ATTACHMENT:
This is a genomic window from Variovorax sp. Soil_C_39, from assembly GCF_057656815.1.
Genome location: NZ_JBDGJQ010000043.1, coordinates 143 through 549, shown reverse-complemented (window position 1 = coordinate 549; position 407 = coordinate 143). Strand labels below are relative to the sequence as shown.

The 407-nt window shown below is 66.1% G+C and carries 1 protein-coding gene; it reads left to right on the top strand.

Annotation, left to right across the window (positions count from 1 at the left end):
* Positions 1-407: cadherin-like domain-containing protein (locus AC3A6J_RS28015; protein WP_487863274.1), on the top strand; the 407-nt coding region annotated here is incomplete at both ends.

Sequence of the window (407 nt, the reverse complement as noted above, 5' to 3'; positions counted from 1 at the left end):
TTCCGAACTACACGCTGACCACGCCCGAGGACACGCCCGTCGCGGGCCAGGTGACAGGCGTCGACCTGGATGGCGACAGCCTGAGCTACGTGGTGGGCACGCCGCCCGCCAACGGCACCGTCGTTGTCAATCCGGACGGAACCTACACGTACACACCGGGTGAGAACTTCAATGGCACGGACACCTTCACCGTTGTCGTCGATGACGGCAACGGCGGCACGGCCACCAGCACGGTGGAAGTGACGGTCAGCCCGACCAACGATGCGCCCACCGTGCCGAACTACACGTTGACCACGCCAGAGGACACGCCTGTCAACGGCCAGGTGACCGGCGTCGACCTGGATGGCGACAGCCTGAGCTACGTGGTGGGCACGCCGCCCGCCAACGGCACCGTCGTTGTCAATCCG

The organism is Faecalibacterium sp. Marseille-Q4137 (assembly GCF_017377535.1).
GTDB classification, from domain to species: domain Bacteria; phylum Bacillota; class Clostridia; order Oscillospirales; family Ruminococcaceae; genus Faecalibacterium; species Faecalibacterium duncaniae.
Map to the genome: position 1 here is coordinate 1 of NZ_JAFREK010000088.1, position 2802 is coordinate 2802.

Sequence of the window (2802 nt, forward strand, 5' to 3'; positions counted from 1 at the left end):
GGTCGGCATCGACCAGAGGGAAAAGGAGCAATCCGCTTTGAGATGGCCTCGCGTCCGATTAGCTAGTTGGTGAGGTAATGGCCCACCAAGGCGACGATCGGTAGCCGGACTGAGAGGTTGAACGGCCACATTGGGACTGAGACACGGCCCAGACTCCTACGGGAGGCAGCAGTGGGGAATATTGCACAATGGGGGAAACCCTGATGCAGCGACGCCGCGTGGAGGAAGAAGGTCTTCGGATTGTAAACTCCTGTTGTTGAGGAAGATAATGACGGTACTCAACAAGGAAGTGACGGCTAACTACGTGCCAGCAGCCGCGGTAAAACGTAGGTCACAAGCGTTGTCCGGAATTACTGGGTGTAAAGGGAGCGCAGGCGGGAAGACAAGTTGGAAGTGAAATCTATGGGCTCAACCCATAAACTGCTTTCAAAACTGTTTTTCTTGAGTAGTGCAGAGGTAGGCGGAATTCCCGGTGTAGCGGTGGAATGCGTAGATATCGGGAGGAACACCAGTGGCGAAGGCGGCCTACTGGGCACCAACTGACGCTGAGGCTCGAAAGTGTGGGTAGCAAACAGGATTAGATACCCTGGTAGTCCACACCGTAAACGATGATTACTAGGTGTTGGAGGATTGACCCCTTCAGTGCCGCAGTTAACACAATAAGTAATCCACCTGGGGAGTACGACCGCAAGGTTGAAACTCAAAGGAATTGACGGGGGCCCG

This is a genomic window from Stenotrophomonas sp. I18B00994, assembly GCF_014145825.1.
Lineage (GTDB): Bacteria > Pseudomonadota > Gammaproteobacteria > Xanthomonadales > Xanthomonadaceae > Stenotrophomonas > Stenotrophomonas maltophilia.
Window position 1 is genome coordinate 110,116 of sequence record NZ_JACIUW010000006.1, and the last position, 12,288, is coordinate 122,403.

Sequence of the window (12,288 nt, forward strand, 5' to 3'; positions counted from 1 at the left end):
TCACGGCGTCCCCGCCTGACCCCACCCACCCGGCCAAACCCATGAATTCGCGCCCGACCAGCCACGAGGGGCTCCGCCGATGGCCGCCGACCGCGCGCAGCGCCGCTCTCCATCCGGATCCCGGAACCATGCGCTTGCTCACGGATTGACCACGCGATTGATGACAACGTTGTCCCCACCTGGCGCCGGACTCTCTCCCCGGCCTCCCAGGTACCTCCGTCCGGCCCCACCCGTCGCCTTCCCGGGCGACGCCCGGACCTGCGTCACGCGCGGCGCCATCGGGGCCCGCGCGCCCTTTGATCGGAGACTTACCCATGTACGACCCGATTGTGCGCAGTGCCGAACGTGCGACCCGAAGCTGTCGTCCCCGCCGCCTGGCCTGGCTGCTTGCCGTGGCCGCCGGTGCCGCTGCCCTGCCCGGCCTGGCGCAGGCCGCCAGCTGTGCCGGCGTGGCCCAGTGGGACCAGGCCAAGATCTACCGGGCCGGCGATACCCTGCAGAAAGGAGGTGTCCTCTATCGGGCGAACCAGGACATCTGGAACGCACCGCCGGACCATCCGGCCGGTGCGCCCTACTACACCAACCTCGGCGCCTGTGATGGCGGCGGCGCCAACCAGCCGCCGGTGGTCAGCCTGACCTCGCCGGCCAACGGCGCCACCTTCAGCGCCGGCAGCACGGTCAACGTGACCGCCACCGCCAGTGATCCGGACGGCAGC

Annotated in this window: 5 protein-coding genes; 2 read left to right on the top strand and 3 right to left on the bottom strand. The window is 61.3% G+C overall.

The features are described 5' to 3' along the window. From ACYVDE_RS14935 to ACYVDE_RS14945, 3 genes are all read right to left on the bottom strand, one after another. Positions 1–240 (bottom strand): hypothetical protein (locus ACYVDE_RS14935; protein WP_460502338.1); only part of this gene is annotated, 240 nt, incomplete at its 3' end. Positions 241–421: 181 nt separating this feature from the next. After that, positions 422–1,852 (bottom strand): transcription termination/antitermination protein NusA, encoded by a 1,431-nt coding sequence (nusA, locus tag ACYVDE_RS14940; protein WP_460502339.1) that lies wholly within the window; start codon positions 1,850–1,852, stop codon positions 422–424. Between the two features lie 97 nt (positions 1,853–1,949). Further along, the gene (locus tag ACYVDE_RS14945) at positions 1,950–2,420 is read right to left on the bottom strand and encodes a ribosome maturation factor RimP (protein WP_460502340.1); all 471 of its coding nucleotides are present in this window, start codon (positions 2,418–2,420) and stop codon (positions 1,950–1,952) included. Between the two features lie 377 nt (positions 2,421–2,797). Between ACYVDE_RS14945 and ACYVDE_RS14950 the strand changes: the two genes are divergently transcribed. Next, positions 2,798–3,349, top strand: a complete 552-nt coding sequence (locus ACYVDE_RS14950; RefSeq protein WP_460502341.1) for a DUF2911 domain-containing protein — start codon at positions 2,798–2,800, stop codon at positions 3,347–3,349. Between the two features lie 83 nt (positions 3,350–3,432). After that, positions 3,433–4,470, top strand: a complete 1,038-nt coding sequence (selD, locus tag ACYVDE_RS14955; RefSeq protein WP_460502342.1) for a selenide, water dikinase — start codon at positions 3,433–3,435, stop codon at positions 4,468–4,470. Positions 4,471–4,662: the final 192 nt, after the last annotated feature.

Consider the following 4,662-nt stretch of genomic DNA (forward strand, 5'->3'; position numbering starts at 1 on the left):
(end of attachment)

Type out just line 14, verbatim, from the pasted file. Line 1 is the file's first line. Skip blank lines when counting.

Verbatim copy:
Lineage (GTDB): Bacteria > Pseudomonadota > Gammaproteobacteria > Xanthomonadales > Xanthomonadaceae > Stenotrophomonas > Stenotrophomonas maltophilia.